Known for the sensitivity they displayed in addressing the theme of the holocaust in the Museum of the History of Polish Jews in Warsaw, Helsinki architects Lahdelma & Mahlamäki recently completed the Finnish Nature Centre Haltia in Espoo. According to official sources, it is the first public building to be made entirely out of solid wood, using the CLT or cross-laminated timber technique. The nature and culture of Finland come together in a project which reflects respects and underlines the features of its context.
Lahdelma & Mahlamäki’s approach is to design an all-round work which is different on each side to suit the natural surroundings it relates to. Finnish Nature Centre Haltia is located near Nuuksio National Park, on rocky land sloping down to Lake Pitkäjärvi, one of the many lakes that dot southern Finland. The floor plan of this building is designed with curved lines and does not present perfectly rectangular walls, but translates into continuous vertical surfaces underlined by use of the same cladding, red fir boards. While the northern side, which grips the rock, is compact and protective, the southern side, facing the lake, offers a large glass wall on a jutting terrace which shields the lower levels from heat in summer. The eastern and western sides also have particular features: the wall forming the building’s western perimeter follows a big curve which connects the side on the road with the side facing the lake in a symbolic embrace. All around the building, the forest is reflected in the red fir cladding, a sign of continuity with the Finnish tradition of building in wood. To the east is a hermetic tower covered with the same wooden boards as the lower volume, a landmark for anyone approaching the entrances on this side from the street. In actual fact it is an unexpected observation point facing the lake, a stylised “swan’s neck”, which the architects say was inspired by the Kalevala. In Finland’s national epic, life on earth is born from the story of the girl Ilmatar and the duck whose eggs hatched the elements that make up the world: earth, sky, sun, moon, stars and clouds.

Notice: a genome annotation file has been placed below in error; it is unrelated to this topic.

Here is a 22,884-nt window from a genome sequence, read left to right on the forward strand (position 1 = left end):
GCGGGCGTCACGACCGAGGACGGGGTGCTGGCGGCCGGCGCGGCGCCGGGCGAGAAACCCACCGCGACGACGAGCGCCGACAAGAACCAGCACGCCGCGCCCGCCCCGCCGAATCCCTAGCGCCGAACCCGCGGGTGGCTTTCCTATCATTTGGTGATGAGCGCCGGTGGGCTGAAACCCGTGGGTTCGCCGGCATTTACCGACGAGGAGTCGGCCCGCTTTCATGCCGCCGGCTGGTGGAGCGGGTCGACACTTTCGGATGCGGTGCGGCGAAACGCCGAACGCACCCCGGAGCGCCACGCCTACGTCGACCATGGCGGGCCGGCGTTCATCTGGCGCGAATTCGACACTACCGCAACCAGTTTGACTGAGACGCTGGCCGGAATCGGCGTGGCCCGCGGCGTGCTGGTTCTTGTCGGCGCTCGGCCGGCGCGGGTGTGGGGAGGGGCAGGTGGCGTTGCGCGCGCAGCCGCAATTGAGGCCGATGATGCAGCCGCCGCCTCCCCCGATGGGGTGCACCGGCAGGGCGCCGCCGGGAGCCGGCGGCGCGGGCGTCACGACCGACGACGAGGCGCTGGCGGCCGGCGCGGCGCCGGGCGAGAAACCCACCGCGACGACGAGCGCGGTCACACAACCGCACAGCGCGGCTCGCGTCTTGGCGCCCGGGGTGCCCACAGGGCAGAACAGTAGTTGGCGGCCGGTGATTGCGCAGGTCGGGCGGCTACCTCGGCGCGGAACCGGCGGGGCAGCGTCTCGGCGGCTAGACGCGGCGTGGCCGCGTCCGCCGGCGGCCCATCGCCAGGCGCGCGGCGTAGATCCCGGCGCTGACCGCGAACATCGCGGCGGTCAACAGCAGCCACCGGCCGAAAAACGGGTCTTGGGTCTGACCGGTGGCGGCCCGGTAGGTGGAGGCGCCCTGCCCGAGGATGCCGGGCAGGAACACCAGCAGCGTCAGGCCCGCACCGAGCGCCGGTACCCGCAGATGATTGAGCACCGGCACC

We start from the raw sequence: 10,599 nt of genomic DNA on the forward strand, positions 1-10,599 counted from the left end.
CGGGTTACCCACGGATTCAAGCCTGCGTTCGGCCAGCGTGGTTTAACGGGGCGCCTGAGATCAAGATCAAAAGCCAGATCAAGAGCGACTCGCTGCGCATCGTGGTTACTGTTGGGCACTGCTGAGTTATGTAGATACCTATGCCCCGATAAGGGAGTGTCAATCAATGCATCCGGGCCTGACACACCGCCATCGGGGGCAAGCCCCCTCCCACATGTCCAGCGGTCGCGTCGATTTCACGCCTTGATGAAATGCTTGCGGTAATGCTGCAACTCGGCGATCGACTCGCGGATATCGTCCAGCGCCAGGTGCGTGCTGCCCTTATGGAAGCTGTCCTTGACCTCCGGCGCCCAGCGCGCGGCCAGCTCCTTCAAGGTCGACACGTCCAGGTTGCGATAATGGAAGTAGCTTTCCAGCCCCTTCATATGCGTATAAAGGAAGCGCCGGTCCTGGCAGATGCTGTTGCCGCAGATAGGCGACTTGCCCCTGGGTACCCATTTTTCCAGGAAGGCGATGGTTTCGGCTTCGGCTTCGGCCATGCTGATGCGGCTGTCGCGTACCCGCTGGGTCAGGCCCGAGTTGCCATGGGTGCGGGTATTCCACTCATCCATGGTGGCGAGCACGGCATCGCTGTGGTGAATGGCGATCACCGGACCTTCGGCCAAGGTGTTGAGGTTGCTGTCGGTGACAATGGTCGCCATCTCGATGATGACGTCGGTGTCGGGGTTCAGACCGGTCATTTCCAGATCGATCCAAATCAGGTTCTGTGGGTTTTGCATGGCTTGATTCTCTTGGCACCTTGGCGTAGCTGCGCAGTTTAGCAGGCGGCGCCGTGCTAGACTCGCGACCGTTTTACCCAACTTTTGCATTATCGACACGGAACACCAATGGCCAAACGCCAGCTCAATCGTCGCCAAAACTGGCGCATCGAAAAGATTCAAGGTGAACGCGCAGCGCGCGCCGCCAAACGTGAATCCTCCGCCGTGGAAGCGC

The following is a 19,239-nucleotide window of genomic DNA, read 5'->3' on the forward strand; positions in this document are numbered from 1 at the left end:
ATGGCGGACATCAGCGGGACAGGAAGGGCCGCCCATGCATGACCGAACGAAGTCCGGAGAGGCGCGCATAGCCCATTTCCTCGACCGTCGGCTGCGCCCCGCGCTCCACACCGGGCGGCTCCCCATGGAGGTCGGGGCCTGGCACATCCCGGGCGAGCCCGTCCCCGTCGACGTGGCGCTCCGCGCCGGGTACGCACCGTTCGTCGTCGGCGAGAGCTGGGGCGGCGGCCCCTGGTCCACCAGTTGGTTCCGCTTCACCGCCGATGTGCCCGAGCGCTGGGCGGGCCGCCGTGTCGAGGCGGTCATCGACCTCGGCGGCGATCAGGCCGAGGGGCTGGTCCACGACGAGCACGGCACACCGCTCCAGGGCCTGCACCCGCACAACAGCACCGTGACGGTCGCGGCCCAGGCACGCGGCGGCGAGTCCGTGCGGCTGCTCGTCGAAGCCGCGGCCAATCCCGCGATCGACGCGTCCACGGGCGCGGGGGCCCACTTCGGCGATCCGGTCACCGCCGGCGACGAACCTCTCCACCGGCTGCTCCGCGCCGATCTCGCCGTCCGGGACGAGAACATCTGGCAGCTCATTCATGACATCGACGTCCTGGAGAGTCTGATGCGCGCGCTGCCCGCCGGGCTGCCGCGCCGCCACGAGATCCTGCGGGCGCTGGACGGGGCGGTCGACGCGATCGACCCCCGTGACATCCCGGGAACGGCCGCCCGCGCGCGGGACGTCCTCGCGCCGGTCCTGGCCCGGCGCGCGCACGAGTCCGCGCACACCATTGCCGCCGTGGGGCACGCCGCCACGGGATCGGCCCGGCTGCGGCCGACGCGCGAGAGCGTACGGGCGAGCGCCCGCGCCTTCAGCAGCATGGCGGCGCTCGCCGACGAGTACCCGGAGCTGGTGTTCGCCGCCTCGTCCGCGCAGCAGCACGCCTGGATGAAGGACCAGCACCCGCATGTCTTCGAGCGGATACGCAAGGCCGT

Consistently with the history of Finnish culture as told in the Finnish Nature Centre Haltia, the structural parts of the building are made entirely out of timber (except for the cement used in the basement); it adopts numerous technological and construction techniques for saving energy and making use of resources in its natural surroundings. For example, the complex uses geothermal energy, with solar collectors for producing hot water on the roof. The building’s compact appearance and the small number of windows on all sides of the building except the south reduces heat exchange at all times of year, limiting the need for artificial climate control. The building maintains its own temperature by exchanging heat with the rock, which receives it in summer and gives it back to the building in winter.
Design: Architects Lahdelma & Mahlamäki Ltd.
Project team leaders: Pöyry CM Oy, Juha Välikangas
Team members: Jukka Savolainen, Miguel Freitas Silva, Sampsa Palva, Akseli Leinonen, Katri Rönkä, Maritta Kukkonen, Maria Jokela
Client: Finnish Nature Centre Haltia
Location: Nuuksio, Espoo (Finland)
Strutural design: Insinööritoimisto Tanskanen Oy, Jouko Tanskanen, Jarkko Kautonen
Total usable surface area: 3534 sqm
Completion of work: 2013
Builder: YIT Rakennus Oy, YIT Kiinteistötekniikka Oy, Eridomic Oy
Structure and cladding of cross-laminated timber (CLT)
Internal walls covered with fir boards
Outer cladding covered with red fir boards
Photos: © Mika Huisman